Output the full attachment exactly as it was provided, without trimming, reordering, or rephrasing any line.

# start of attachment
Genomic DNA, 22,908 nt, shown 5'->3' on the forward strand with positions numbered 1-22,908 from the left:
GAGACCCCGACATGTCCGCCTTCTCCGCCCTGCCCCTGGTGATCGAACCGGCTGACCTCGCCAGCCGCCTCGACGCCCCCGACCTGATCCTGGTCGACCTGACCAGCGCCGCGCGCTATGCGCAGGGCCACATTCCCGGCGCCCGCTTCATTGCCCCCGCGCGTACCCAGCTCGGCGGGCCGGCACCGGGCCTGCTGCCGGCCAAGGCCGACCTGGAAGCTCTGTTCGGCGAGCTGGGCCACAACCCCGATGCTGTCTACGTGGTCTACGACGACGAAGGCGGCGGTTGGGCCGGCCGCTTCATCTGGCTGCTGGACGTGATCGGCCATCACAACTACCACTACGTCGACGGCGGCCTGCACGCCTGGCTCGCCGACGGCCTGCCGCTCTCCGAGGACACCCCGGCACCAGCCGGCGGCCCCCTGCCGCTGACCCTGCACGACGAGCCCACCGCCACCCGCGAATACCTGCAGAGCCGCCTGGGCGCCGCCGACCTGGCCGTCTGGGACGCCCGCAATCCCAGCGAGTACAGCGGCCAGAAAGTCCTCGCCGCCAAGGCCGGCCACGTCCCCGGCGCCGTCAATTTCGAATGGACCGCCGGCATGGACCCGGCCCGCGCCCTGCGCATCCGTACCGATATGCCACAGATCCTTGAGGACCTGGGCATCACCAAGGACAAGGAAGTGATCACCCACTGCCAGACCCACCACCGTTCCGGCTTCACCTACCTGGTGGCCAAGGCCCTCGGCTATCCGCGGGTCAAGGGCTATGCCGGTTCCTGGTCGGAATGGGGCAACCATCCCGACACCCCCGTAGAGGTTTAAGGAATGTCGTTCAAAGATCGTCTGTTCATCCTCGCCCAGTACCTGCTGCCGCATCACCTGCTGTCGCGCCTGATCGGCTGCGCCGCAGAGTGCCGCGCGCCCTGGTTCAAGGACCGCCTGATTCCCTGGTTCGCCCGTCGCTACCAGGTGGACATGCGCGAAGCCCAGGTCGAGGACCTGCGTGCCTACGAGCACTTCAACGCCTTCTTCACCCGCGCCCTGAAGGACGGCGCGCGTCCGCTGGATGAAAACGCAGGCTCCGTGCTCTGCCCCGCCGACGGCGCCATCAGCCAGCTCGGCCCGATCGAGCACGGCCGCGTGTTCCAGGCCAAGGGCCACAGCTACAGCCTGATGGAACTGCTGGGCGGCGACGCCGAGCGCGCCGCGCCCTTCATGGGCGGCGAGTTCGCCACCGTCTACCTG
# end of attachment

Genomic DNA, 22,908 nt, shown 5'->3' on the forward strand with positions numbered 1-22,908 from the left:
GAGACCCCGACATGTCCGCCTTCTCCGCCCTGCCCCTGGTGATCGAACCGGCTGACCTCGCCAGCCGCCTCGACGCCCCCGACCTGATCCTGGTCGACCTGACCAGCGCCGCGCGCTATGCGCAGGGCCACATTCCCGGCGCCCGCTTCATTGCCCCCGCGCGTACCCAGCTCGGCGGGCCGGCACCGGGCCTGCTGCCGGCCAAGGCCGACCTGGAAGCTCTGTTCGGCGAGCTGGGCCACAACCCCGATGCTGTCTACGTGGTCTACGACGACGAAGGCGGCGGTTGGGCCGGCCGCTTCATCTGGCTGCTGGACGTGATCGGCCATCACAACTACCACTACGTCGACGGCGGCCTGCACGCCTGGCTCGCCGACGGCCTGCCGCTCTCCGAGGACACCCCGGCACCAGCCGGCGGCCCCCTGCCGCTGACCCTGCACGACGAGCCCACCGCCACCCGCGAATACCTGCAGAGCCGCCTGGGCGCCGCCGACCTGGCCGTCTGGGACGCCCGCAATCCCAGCGAGTACAGCGGCCAGAAAGTCCTCGCCGCCAAGGCCGGCCACGTCCCCGGCGCCGTCAATTTCGAATGGACCGCCGGCATGGACCCGGCCCGCGCCCTGCGCATCCGTACCGATATGCCACAGATCCTTGAGGACCTGGGCATCACCAAGGACAAGGAAGTGATCACCCACTGCCAGACCCACCACCGTTCCGGCTTCACCTACCTGGTGGCCAAGGCCCTCGGCTATCCGCGGGTCAAGGGCTATGCCGGTTCCTGGTCGGAATGGGGCAACCATCCCGACACCCCCGTAGAGGTTTAAGGAATGTCGTTCAAAGATCGTCTGTTCATCCTCGCCCAGTACCTGCTGCCGCATCACCTGCTGTCGCGCCTGATCGGCTGCGCCGCAGAGTGCCGCGCGCCCTGGTTCAAGGACCGCCTGATTCCCTGGTTCGCCCGTCGCTACCAGGTGGACATGCGCGAAGCCCAGGTCGAGGACCTGCGTGCCTACGAGCACTTCAACGCCTTCTTCACCCGCGCCCTGAAGGACGGCGCGCGTCCGCTGGATGAAAACGCAGGCTCCGTGCTCTGCCCCGCCGACGGCGCCATCAGCCAGCTCGGCCCGATCGAGCACGGCCGCGTGTTCCAGGCCAAGGGCCACAGCTACAGCCTGATGGAACTGCTGGGCGGCGACGCCGAGCGCGCCGCGCCCTTCATGGGCGGCGAGTTCGCCACCGTCTACCTG